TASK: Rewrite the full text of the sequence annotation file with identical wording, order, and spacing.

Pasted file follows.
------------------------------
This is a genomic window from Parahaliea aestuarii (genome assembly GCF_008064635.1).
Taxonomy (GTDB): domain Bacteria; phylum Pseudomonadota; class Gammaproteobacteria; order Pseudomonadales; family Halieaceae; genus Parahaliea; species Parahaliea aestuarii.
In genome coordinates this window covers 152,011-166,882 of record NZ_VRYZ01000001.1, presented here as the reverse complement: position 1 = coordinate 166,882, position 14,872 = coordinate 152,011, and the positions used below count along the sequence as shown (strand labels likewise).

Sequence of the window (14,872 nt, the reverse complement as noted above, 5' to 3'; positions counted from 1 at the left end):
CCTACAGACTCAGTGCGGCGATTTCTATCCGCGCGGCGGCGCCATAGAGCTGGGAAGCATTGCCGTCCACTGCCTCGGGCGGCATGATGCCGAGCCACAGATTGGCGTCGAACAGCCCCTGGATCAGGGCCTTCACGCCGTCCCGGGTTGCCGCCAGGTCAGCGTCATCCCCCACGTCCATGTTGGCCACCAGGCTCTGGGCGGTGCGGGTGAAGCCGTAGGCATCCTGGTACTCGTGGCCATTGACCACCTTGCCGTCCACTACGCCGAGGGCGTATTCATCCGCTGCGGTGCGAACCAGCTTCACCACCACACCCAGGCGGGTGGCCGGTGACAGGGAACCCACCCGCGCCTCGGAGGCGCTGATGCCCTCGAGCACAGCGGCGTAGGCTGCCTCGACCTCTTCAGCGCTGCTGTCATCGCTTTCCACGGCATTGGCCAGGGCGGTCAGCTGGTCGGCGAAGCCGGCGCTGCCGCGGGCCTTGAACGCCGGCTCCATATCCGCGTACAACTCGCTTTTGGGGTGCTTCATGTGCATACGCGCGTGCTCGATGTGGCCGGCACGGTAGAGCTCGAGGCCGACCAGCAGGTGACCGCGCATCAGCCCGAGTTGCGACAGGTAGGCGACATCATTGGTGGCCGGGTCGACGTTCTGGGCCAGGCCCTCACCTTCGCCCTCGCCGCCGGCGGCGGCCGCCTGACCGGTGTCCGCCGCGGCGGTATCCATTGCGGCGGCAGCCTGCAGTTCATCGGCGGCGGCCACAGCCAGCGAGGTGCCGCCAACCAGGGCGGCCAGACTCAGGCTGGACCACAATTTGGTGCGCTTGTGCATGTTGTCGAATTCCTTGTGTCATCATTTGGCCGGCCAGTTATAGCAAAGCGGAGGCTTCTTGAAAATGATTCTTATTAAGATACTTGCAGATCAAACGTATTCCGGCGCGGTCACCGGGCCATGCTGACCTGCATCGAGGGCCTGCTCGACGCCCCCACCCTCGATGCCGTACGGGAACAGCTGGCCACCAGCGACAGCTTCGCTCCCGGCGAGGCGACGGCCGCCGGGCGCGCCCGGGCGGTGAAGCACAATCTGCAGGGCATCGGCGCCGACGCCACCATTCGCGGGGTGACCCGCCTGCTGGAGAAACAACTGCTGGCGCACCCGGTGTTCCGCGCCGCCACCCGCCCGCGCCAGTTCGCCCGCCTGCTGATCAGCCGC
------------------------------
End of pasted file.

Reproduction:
This is a genomic window from Parahaliea aestuarii (genome assembly GCF_008064635.1).
Taxonomy (GTDB): domain Bacteria; phylum Pseudomonadota; class Gammaproteobacteria; order Pseudomonadales; family Halieaceae; genus Parahaliea; species Parahaliea aestuarii.
In genome coordinates this window covers 152,011-166,882 of record NZ_VRYZ01000001.1, presented here as the reverse complement: position 1 = coordinate 166,882, position 14,872 = coordinate 152,011, and the positions used below count along the sequence as shown (strand labels likewise).

Sequence of the window (14,872 nt, the reverse complement as noted above, 5' to 3'; positions counted from 1 at the left end):
CCTACAGACTCAGTGCGGCGATTTCTATCCGCGCGGCGGCGCCATAGAGCTGGGAAGCATTGCCGTCCACTGCCTCGGGCGGCATGATGCCGAGCCACAGATTGGCGTCGAACAGCCCCTGGATCAGGGCCTTCACGCCGTCCCGGGTTGCCGCCAGGTCAGCGTCATCCCCCACGTCCATGTTGGCCACCAGGCTCTGGGCGGTGCGGGTGAAGCCGTAGGCATCCTGGTACTCGTGGCCATTGACCACCTTGCCGTCCACTACGCCGAGGGCGTATTCATCCGCTGCGGTGCGAACCAGCTTCACCACCACACCCAGGCGGGTGGCCGGTGACAGGGAACCCACCCGCGCCTCGGAGGCGCTGATGCCCTCGAGCACAGCGGCGTAGGCTGCCTCGACCTCTTCAGCGCTGCTGTCATCGCTTTCCACGGCATTGGCCAGGGCGGTCAGCTGGTCGGCGAAGCCGGCGCTGCCGCGGGCCTTGAACGCCGGCTCCATATCCGCGTACAACTCGCTTTTGGGGTGCTTCATGTGCATACGCGCGTGCTCGATGTGGCCGGCACGGTAGAGCTCGAGGCCGACCAGCAGGTGACCGCGCATCAGCCCGAGTTGCGACAGGTAGGCGACATCATTGGTGGCCGGGTCGACGTTCTGGGCCAGGCCCTCACCTTCGCCCTCGCCGCCGGCGGCGGCCGCCTGACCGGTGTCCGCCGCGGCGGTATCCATTGCGGCGGCAGCCTGCAGTTCATCGGCGGCGGCCACAGCCAGCGAGGTGCCGCCAACCAGGGCGGCCAGACTCAGGCTGGACCACAATTTGGTGCGCTTGTGCATGTTGTCGAATTCCTTGTGTCATCATTTGGCCGGCCAGTTATAGCAAAGCGGAGGCTTCTTGAAAATGATTCTTATTAAGATACTTGCAGATCAAACGTATTCCGGCGCGGTCACCGGGCCATGCTGACCTGCATCGAGGGCCTGCTCGACGCCCCCACCCTCGATGCCGTACGGGAACAGCTGGCCACCAGCGACAGCTTCGCTCCCGGCGAGGCGACGGCCGCCGGGCGCGCCCGGGCGGTGAAGCACAATCTGCAGGGCATCGGCGCCGACGCCACCATTCGCGGGGTGACCCGCCTGCTGGAGAAACAACTGCTGGCGCACCCGGTGTTCCGCGCCGCCACCCGCCCGCGCCAGTTCGCCCGCCTGCTGATCAGCCGC